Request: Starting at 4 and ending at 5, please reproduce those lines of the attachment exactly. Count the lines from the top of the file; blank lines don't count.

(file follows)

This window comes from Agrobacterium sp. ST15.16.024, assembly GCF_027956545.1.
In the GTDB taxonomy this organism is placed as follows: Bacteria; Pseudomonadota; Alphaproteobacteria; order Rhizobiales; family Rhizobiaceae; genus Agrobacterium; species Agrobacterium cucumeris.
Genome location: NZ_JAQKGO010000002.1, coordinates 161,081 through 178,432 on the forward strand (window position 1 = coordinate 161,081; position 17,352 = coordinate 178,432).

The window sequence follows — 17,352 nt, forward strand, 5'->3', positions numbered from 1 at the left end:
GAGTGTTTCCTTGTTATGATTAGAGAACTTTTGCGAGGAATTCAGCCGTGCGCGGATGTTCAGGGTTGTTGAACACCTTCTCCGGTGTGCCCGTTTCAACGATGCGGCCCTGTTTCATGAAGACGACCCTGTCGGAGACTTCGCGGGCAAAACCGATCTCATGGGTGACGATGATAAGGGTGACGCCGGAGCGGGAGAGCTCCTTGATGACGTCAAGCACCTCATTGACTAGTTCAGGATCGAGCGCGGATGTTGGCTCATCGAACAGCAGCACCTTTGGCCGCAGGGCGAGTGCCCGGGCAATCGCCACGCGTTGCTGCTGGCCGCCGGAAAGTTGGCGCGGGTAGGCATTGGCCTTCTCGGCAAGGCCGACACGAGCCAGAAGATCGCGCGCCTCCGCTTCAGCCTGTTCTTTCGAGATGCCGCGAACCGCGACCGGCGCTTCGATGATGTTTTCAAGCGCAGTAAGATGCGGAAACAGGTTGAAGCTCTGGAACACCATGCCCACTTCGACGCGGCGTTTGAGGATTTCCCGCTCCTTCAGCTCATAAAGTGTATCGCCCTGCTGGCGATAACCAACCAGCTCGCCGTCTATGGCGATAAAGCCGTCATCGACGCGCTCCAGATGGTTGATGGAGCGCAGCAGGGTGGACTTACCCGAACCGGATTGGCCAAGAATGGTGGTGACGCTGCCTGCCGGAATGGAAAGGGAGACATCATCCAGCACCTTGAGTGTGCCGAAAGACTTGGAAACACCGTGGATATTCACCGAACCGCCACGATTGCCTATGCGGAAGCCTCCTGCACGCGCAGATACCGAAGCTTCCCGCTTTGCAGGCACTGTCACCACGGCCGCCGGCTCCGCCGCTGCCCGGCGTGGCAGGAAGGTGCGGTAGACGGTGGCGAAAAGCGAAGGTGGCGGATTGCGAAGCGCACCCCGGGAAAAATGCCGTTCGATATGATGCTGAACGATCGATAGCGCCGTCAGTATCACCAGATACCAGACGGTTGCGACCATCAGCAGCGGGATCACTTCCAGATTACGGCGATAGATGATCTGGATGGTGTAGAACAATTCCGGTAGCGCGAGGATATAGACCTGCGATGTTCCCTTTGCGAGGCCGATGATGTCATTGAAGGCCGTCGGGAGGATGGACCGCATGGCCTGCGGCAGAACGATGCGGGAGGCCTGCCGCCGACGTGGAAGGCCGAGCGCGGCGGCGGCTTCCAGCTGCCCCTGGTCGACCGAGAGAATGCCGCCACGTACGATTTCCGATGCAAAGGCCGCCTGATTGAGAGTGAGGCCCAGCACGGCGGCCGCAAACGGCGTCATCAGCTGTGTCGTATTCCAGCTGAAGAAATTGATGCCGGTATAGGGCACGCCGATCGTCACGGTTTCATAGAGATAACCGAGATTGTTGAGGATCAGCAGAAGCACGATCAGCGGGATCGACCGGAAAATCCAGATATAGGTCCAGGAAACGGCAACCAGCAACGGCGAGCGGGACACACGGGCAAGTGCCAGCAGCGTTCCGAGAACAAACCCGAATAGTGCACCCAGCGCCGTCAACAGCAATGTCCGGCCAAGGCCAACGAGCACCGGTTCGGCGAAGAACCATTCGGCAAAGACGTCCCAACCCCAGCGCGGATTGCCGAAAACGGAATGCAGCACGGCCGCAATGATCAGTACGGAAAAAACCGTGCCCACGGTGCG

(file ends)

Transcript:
The window sequence follows — 17,352 nt, forward strand, 5'->3', positions numbered from 1 at the left end:
GAGTGTTTCCTTGTTATGATTAGAGAACTTTTGCGAGGAATTCAGCCGTGCGCGGATGTTCAGGGTTGTTGAACACCTTCTCCGGTGTGCCCGTTTCAACGATGCGGCCCTGTTTCATGAAGACGACCCTGTCGGAGACTTCGCGGGCAAAACCGATCTCATGGGTGACGATGATAAGGGTGACGCCGGAGCGGGAGAGCTCCTTGATGACGTCAAGCACCTCATTGACTAGTTCAGGATCGAGCGCGGATGTTGGCTCATCGAACAGCAGCACCTTTGGCCGCAGGGCGAGTGCCCGGGCAATCGCCACGCGTTGCTGCTGGCCGCCGGAAAGTTGGCGCGGGTAGGCATTGGCCTTCTCGGCAAGGCCGACACGAGCCAGAAGATCGCGCGCCTCCGCTTCAGCCTGTTCTTTCGAGATGCCGCGAACCGCGACCGGCGCTTCGATGATGTTTTCAAGCGCAGTAAGATGCGGAAACAGGTTGAAGCTCTGGAACACCATGCCCACTTCGACGCGGCGTTTGAGGATTTCCCGCTCCTTCAGCTCATAAAGTGTATCGCCCTGCTGGCGATAACCAACCAGCTCGCCGTCTATGGCGATAAAGCCGTCATCGACGCGCTCCAGATGGTTGATGGAGCGCAGCAGGGTGGACTTACCCGAACCGGATTGGCCAAGAATGGTGGTGACGCTGCCTGCCGGAATGGAAAGGGAGACATCATCCAGCACCTTGAGTGTGCCGAAAGACTTGGAAACACCGTGGATATTCACCGAACCGCCACGATTGCCTATGCGGAAGCCTCCTGCACGCGCAGATACCGAAGCTTCCCGCTTTGCAGGCACTGTCACCACGGCCGCCGGCTCCGCCGCTGCCCGGCGTGGCAGGAAGGTGCGGTAGACGGTGGCGAAAAGCGAAGGTGGCGGATTGCGAAGCGCACCCCGGGAAAAATGCCGTTCGATATGATGCTGAACGATCGATAGCGCCGTCAGTATCACCAGATACCAGACGGTTGCGACCATCAGCAGCGGGATCACTTCCAGATTACGGCGATAGATGATCTGGATGGTGTAGAACAATTCCGGTAGCGCGAGGATATAGACCTGCGATGTTCCCTTTGCGAGGCCGATGATGTCATTGAAGGCCGTCGGGAGGATGGACCGCATGGCCTGCGGCAGAACGATGCGGGAGGCCTGCCGCCGACGTGGAAGGCCGAGCGCGGCGGCGGCTTCCAGCTGCCCCTGGTCGACCGAGAGAATGCCGCCACGTACGATTTCCGATGCAAAGGCCGCCTGATTGAGAGTGAGGCCCAGCACGGCGGCCGCAAACGGCGTCATCAGCTGTGTCGTATTCCAGCTGAAGAAATTGATGCCGGTATAGGGCACGCCGATCGTCACGGTTTCATAGAGATAACCGAGATTGTTGAGGATCAGCAGAAGCACGATCAGCGGGATCGACCGGAAAATCCAGATATAGGTCCAGGAAACGGCAACCAGCAACGGCGAGCGGGACACACGGGCAAGTGCCAGCAGCGTTCCGAGAACAAACCCGAATAGTGCACCCAGCGCCGTCAACAGCAATGTCCGGCCAAGGCCAACGAGCACCGGTTCGGCGAAGAACCATTCGGCAAAGACGTCCCAACCCCAGCGCGGATTGCCGAAAACGGAATGCAGCACGGCCGCAATGATCAGTACGGAAAAAACCGTGCCCACGGTGCG